Now is the perfect time to start planning your festive break to Manchester. During the winter months the city of Manchester becomes a magical wonderland, full of seasonal smells, sights and sounds. From the bustling Christmas markets where shoppers can indulge in foodie delights or buy one of kind gifts to experiencing an enchanting theatre production.
Travel from Dublin to London from €72 return with Bus Éireann Eurolines and Irish Ferries. Bus Éireann Eurolines coach and ferry day services runs from Dublin to Birmingham and London. The Eurolines service departs from Dublin (Busaras) at 0700, and arrive in Birmingham city centre at 1530 and London city centre at 1900. The crossing is be onboard one of the largest car ferries in the world, the Irish Ferries “Ulysses”. www.irishferries.com
The night-time service sees two coaches depart daily from Dublin Busaras, travelling via Holyhead on Irish Ferries and onwards to Leeds and London, the latter including stops in Manchester and Birmingham.
The adult fares includes two medium size suitcases and all taxes costs from €72 return and €85 return for all other locations on the Bus Éireann nationwide network (including travel on connecting Bus Éireann services). Customers are advised to books in advance to avoid any disappointment.
You can also book tickets online at www.eurolines.buseireann.ie or for further information visit any Bus Éireann, Irish Ferries Office. In Britain, reservations may be made at National Express / Eurolines www.eurolines.com or any National Express travel agent. Telephone enquiries may be made to National Express customer service/booking centre at 08717 818 177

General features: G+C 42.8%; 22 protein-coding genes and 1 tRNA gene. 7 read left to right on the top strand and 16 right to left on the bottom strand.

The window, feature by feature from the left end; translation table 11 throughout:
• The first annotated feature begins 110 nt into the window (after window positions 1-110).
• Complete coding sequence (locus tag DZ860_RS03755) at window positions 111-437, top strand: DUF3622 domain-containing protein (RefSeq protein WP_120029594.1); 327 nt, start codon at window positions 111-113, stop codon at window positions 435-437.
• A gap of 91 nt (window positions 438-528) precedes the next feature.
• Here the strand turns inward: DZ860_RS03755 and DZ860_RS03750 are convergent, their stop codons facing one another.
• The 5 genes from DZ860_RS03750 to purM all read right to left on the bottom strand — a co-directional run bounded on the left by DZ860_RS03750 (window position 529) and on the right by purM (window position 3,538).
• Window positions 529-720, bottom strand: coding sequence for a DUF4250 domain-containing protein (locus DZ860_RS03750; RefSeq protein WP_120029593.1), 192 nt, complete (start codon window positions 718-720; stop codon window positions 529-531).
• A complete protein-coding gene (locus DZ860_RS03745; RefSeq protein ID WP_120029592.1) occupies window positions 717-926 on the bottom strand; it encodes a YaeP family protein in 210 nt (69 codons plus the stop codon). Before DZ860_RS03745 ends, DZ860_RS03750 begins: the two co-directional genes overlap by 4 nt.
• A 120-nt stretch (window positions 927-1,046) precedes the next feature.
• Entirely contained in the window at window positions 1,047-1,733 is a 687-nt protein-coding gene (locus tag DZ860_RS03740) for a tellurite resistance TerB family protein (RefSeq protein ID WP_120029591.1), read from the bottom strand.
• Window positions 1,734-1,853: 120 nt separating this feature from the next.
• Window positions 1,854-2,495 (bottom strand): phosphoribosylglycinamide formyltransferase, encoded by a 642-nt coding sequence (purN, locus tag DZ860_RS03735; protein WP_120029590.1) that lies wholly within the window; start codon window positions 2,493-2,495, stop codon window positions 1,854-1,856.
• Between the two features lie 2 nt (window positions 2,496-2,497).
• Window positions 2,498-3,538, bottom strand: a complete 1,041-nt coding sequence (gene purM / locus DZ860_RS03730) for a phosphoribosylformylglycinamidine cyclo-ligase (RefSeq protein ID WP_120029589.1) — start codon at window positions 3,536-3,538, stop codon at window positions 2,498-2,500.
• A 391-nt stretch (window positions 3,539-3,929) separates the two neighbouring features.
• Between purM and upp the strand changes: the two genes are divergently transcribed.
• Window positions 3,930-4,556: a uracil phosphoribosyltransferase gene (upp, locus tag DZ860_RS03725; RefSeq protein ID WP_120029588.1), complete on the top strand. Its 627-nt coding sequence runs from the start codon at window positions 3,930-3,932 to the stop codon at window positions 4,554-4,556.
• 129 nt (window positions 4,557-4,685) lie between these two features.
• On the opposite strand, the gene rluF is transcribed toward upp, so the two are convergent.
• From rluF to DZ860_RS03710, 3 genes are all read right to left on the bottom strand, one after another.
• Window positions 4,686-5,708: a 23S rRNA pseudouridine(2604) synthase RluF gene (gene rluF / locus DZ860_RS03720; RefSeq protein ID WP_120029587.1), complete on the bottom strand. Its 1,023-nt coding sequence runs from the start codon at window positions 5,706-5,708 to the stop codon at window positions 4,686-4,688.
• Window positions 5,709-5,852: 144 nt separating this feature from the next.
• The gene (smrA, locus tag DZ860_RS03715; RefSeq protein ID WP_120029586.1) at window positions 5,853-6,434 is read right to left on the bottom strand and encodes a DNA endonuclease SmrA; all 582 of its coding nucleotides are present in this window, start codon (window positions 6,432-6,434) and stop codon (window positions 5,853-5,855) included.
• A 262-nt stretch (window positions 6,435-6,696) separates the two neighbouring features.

Caernarfon Castle, tucked in the northwestern corner of Wales in the UK is a magnificent example of medieval castle building. Work began on the site over 700 years ago. In 1283, the English King Edward the 1st built this castle to stamp his authority on the rebellious Welsh. Edward adorned the castle with imperial grandeur such as these carved stone eagles and stone heads mounted all along the battlements. To would be attackers, these heads may have looked like helmeted soldiers and hopefully acted as a deterrent. On permanent lookout, they symbolised the strength of the royal garrison within. The castle’s curtain walls were unique in Britain at the time because they contained passages that ran between the towers. They allowed guards to keep a constant lookout, and also offered valuable protection to archers. Running between the outer and inner walls, they are over six meters thick and were a unique innovation at the time. All the towers here at Caernarfon Castle perform specific functions: there was the well tower retrieving fresh water from the bedrock, one tower that stored and processed grain, another that housed the treasurery, and others such as the lookout towers that held more traditional defensive roles. But the greatest of all has to be the Eagle tower, which contains the royal apartments where King Edward intended to stay with queen Eleanor. Every thing about it was designed on a grand regal scale. King Edward brought his heavily pregnant wife to stay in this tower. He wanted the next future king to be born in Wales. He was later given the title prince of Wales, which has been conferred on each first-born royal son ever since. Our own Prince Charles was invested here at Caernarfon in 1969. Caernarfon Castle is a world heritage site, and it’s gone from being what would have been a palace to being part of Caernarfon itself: a thoroughly absorbed landmark in the fabric of Wales.